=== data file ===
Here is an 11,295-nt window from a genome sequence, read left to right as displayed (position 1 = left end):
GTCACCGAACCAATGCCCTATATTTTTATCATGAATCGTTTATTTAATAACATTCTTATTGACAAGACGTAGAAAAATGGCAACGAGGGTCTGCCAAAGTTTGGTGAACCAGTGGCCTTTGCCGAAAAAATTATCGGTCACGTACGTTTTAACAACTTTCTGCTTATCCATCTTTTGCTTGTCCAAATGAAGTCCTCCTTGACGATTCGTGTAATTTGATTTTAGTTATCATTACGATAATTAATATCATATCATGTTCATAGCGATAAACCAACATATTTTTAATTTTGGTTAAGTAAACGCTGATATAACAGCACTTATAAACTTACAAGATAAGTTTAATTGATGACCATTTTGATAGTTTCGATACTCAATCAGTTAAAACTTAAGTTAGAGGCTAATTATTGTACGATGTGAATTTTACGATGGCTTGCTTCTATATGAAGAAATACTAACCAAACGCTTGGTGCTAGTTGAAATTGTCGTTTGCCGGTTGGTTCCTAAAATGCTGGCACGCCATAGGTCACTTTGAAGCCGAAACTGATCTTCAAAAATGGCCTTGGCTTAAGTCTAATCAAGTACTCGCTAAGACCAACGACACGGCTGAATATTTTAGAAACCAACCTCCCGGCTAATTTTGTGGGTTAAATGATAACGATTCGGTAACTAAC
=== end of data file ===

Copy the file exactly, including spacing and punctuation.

Here is an 11,295-nt window from a genome sequence, read left to right as displayed (position 1 = left end):
GTCACCGAACCAATGCCCTATATTTTTATCATGAATCGTTTATTTAATAACATTCTTATTGACAAGACGTAGAAAAATGGCAACGAGGGTCTGCCAAAGTTTGGTGAACCAGTGGCCTTTGCCGAAAAAATTATCGGTCACGTACGTTTTAACAACTTTCTGCTTATCCATCTTTTGCTTGTCCAAATGAAGTCCTCCTTGACGATTCGTGTAATTTGATTTTAGTTATCATTACGATAATTAATATCATATCATGTTCATAGCGATAAACCAACATATTTTTAATTTTGGTTAAGTAAACGCTGATATAACAGCACTTATAAACTTACAAGATAAGTTTAATTGATGACCATTTTGATAGTTTCGATACTCAATCAGTTAAAACTTAAGTTAGAGGCTAATTATTGTACGATGTGAATTTTACGATGGCTTGCTTCTATATGAAGAAATACTAACCAAACGCTTGGTGCTAGTTGAAATTGTCGTTTGCCGGTTGGTTCCTAAAATGCTGGCACGCCATAGGTCACTTTGAAGCCGAAACTGATCTTCAAAAATGGCCTTGGCTTAAGTCTAATCAAGTACTCGCTAAGACCAACGACACGGCTGAATATTTTAGAAACCAACCTCCCGGCTAATTTTGTGGGTTAAATGATAACGATTCGGTAACTAAC